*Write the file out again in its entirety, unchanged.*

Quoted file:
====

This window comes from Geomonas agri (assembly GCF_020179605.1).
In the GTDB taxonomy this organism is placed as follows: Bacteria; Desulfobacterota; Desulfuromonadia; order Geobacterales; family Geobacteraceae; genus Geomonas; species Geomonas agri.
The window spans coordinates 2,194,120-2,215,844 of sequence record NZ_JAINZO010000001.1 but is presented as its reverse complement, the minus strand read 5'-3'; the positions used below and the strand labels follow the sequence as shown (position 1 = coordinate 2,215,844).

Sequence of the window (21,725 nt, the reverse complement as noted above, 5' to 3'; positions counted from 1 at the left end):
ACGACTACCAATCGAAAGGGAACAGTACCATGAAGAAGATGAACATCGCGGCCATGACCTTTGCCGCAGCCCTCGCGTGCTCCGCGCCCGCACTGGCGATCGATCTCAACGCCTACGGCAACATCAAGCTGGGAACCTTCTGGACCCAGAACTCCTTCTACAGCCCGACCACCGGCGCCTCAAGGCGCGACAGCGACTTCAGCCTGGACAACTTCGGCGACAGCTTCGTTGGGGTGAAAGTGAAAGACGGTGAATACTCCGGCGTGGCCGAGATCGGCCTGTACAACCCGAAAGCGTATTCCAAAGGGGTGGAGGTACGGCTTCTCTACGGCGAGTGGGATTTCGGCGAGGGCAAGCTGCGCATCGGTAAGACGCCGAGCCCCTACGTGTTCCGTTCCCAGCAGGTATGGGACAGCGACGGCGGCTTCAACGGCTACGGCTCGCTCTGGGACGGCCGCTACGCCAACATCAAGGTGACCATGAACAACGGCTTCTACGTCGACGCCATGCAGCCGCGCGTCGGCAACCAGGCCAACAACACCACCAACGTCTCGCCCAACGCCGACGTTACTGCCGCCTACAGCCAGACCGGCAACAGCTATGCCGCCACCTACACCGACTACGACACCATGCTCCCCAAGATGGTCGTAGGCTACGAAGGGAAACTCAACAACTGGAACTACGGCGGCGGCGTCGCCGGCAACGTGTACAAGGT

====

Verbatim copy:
This window comes from Geomonas agri (assembly GCF_020179605.1).
In the GTDB taxonomy this organism is placed as follows: Bacteria; Desulfobacterota; Desulfuromonadia; order Geobacterales; family Geobacteraceae; genus Geomonas; species Geomonas agri.
The window spans coordinates 2,194,120-2,215,844 of sequence record NZ_JAINZO010000001.1 but is presented as its reverse complement, the minus strand read 5'-3'; the positions used below and the strand labels follow the sequence as shown (position 1 = coordinate 2,215,844).

Sequence of the window (21,725 nt, the reverse complement as noted above, 5' to 3'; positions counted from 1 at the left end):
ACGACTACCAATCGAAAGGGAACAGTACCATGAAGAAGATGAACATCGCGGCCATGACCTTTGCCGCAGCCCTCGCGTGCTCCGCGCCCGCACTGGCGATCGATCTCAACGCCTACGGCAACATCAAGCTGGGAACCTTCTGGACCCAGAACTCCTTCTACAGCCCGACCACCGGCGCCTCAAGGCGCGACAGCGACTTCAGCCTGGACAACTTCGGCGACAGCTTCGTTGGGGTGAAAGTGAAAGACGGTGAATACTCCGGCGTGGCCGAGATCGGCCTGTACAACCCGAAAGCGTATTCCAAAGGGGTGGAGGTACGGCTTCTCTACGGCGAGTGGGATTTCGGCGAGGGCAAGCTGCGCATCGGTAAGACGCCGAGCCCCTACGTGTTCCGTTCCCAGCAGGTATGGGACAGCGACGGCGGCTTCAACGGCTACGGCTCGCTCTGGGACGGCCGCTACGCCAACATCAAGGTGACCATGAACAACGGCTTCTACGTCGACGCCATGCAGCCGCGCGTCGGCAACCAGGCCAACAACACCACCAACGTCTCGCCCAACGCCGACGTTACTGCCGCCTACAGCCAGACCGGCAACAGCTATGCCGCCACCTACACCGACTACGACACCATGCTCCCCAAGATGGTCGTAGGCTACGAAGGGAAACTCAACAACTGGAACTACGGCGGCGGCGTCGCCGGCAACGTGTACAAGGT